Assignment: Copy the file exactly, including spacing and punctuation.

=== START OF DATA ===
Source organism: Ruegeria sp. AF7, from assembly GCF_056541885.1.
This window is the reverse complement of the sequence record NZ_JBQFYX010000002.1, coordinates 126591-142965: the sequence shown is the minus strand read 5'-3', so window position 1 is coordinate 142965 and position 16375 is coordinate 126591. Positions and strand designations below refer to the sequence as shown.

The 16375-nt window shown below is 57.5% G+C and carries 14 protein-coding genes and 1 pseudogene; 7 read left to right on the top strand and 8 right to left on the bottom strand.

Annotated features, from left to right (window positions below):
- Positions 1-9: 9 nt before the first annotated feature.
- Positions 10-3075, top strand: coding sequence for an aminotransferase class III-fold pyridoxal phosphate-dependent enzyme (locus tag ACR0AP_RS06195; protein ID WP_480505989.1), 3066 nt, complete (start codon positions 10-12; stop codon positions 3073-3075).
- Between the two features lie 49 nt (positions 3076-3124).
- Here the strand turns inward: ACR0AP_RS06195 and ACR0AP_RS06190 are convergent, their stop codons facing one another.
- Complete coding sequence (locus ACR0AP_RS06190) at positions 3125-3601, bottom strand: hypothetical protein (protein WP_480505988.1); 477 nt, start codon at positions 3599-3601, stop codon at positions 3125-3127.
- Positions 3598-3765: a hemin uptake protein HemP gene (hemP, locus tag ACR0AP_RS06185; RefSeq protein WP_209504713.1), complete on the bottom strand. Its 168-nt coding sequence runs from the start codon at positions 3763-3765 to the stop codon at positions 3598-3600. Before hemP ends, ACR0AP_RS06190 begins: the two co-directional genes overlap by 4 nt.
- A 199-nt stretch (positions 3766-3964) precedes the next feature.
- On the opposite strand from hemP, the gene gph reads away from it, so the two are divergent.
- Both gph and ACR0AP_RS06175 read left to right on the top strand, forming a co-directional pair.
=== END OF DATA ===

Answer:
Source organism: Ruegeria sp. AF7, from assembly GCF_056541885.1.
This window is the reverse complement of the sequence record NZ_JBQFYX010000002.1, coordinates 126591-142965: the sequence shown is the minus strand read 5'-3', so window position 1 is coordinate 142965 and position 16375 is coordinate 126591. Positions and strand designations below refer to the sequence as shown.

The 16375-nt window shown below is 57.5% G+C and carries 14 protein-coding genes and 1 pseudogene; 7 read left to right on the top strand and 8 right to left on the bottom strand.

Annotated features, from left to right (window positions below):
- Positions 1-9: 9 nt before the first annotated feature.
- Positions 10-3075, top strand: coding sequence for an aminotransferase class III-fold pyridoxal phosphate-dependent enzyme (locus tag ACR0AP_RS06195; protein ID WP_480505989.1), 3066 nt, complete (start codon positions 10-12; stop codon positions 3073-3075).
- Between the two features lie 49 nt (positions 3076-3124).
- Here the strand turns inward: ACR0AP_RS06195 and ACR0AP_RS06190 are convergent, their stop codons facing one another.
- Complete coding sequence (locus ACR0AP_RS06190) at positions 3125-3601, bottom strand: hypothetical protein (protein WP_480505988.1); 477 nt, start codon at positions 3599-3601, stop codon at positions 3125-3127.
- Positions 3598-3765: a hemin uptake protein HemP gene (hemP, locus tag ACR0AP_RS06185; RefSeq protein WP_209504713.1), complete on the bottom strand. Its 168-nt coding sequence runs from the start codon at positions 3763-3765 to the stop codon at positions 3598-3600. Before hemP ends, ACR0AP_RS06190 begins: the two co-directional genes overlap by 4 nt.
- A 199-nt stretch (positions 3766-3964) precedes the next feature.
- On the opposite strand from hemP, the gene gph reads away from it, so the two are divergent.
- Both gph and ACR0AP_RS06175 read left to right on the top strand, forming a co-directional pair.